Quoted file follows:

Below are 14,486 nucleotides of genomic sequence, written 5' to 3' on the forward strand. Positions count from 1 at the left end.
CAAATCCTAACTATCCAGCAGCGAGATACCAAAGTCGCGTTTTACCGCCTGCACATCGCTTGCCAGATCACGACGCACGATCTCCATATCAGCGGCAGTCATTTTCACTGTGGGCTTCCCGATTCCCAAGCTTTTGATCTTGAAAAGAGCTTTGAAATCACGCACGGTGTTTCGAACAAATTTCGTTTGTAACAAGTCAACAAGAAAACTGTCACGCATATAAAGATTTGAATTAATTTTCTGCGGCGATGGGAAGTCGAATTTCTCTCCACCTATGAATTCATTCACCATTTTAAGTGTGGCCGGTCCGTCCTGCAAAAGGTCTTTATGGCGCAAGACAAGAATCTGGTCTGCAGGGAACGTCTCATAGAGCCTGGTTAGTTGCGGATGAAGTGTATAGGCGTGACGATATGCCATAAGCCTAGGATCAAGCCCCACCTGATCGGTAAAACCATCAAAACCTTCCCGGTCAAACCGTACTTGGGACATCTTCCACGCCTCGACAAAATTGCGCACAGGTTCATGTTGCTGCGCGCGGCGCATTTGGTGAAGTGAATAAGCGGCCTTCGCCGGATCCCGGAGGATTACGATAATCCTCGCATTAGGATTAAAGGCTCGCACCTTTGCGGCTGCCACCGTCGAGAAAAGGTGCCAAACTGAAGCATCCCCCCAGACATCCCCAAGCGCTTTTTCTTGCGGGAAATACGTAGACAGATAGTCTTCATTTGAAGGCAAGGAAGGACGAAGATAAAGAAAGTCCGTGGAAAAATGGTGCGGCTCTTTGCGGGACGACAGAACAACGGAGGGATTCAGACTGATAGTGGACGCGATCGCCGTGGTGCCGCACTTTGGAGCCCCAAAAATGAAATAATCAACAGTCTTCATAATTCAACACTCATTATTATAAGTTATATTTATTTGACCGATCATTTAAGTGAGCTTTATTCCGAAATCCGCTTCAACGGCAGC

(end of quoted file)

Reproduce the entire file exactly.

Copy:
Below are 14,486 nucleotides of genomic sequence, written 5' to 3' on the forward strand. Positions count from 1 at the left end.
CAAATCCTAACTATCCAGCAGCGAGATACCAAAGTCGCGTTTTACCGCCTGCACATCGCTTGCCAGATCACGACGCACGATCTCCATATCAGCGGCAGTCATTTTCACTGTGGGCTTCCCGATTCCCAAGCTTTTGATCTTGAAAAGAGCTTTGAAATCACGCACGGTGTTTCGAACAAATTTCGTTTGTAACAAGTCAACAAGAAAACTGTCACGCATATAAAGATTTGAATTAATTTTCTGCGGCGATGGGAAGTCGAATTTCTCTCCACCTATGAATTCATTCACCATTTTAAGTGTGGCCGGTCCGTCCTGCAAAAGGTCTTTATGGCGCAAGACAAGAATCTGGTCTGCAGGGAACGTCTCATAGAGCCTGGTTAGTTGCGGATGAAGTGTATAGGCGTGACGATATGCCATAAGCCTAGGATCAAGCCCCACCTGATCGGTAAAACCATCAAAACCTTCCCGGTCAAACCGTACTTGGGACATCTTCCACGCCTCGACAAAATTGCGCACAGGTTCATGTTGCTGCGCGCGGCGCATTTGGTGAAGTGAATAAGCGGCCTTCGCCGGATCCCGGAGGATTACGATAATCCTCGCATTAGGATTAAAGGCTCGCACCTTTGCGGCTGCCACCGTCGAGAAAAGGTGCCAAACTGAAGCATCCCCCCAGACATCCCCAAGCGCTTTTTCTTGCGGGAAATACGTAGACAGATAGTCTTCATTTGAAGGCAAGGAAGGACGAAGATAAAGAAAGTCCGTGGAAAAATGGTGCGGCTCTTTGCGGGACGACAGAACAACGGAGGGATTCAGACTGATAGTGGACGCGATCGCCGTGGTGCCGCACTTTGGAGCCCCAAAAATGAAATAATCAACAGTCTTCATAATTCAACACTCATTATTATAAGTTATATTTATTTGACCGATCATTTAAGTGAGCTTTATTCCGAAATCCGCTTCAACGGCAGC